So now that we’ve established what hope is not, what if we try to look at what hope is? Rebecca writes (still just in the very first pages of the foreword to the third edition of Hope in the Dark):
”Hope locates itself in the premises that we don’t know what will happen and that in the spaciousness of uncertainty is room to act. When you recognize uncertainty, you recognize that you may be able to influence the outcomes – you alone or you in concert with a few dozen or several million others. Hope is an embrace of the unknown and the unknowable, an alternative to the certainty of both optimists and pessimists. Optimists think it will all be fine without our involvement; pessimists take the opposite position; both excuse themselves from acting.”
The most impactful part – for me – is this: in the spaciousness of uncertainty is room to act.
The spaciousness of uncertainty – the vast expanse of no-thing that opens up for some-thing to take place, some-thing to enter the arena, to happen, simply because it is time. Not knowing what will come out of it (do we ever? Truly? Know? Believe, think, can logically assume… sure. But know?), if anything. If it will make a positive impact, or just be like a stab in the dark, seemingly pointless?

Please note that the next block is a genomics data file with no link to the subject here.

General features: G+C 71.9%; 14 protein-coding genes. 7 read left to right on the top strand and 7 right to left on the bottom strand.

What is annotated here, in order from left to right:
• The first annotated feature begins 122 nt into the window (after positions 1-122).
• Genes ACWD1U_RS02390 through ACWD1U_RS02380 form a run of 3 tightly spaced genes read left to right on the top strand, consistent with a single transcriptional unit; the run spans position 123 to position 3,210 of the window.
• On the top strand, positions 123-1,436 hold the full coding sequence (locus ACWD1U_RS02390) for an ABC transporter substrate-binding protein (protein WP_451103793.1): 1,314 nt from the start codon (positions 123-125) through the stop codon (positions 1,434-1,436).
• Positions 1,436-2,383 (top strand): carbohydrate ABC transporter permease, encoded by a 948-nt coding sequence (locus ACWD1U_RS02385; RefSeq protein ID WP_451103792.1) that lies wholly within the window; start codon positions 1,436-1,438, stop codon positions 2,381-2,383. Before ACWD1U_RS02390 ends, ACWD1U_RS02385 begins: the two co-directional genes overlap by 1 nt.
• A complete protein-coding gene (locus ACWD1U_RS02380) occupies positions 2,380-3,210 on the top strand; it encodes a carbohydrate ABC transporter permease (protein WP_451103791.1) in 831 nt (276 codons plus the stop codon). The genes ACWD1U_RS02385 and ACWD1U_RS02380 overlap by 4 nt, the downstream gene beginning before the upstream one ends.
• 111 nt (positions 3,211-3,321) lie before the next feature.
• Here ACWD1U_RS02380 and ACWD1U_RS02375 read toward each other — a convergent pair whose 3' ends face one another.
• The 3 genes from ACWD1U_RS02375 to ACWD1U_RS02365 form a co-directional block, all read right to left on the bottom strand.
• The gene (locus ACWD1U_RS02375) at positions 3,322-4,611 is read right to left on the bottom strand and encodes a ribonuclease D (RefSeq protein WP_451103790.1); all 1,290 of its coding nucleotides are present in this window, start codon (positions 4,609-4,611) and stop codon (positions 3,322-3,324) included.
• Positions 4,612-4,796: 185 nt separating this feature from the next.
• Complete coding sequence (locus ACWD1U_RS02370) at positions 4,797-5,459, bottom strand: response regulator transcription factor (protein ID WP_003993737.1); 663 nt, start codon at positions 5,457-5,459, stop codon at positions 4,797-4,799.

And then there’s the embrace of the unknown. That’s hard enough for many of us, I posit, so what about embracing the unknowable? That which is not possible to know. As a former control freak (at least ”former” suits most areas of my life today, but I can probably round up a few near and dear ones who would say I am still a staunch control freak in part…) I’ve learned to live in the unknown, to be ok in it, with it, and even better, to actually thrive there. But the unknowable? I’ve never even considered the difference between the unknown and the unknowable, until this very moment. Have you?
#Blogg100 challenge in 2017 – post number 3 of 100.
The book “Hope in the dark” by Rebecca Solnit.
English posts here, Swedish at herothecoach.com.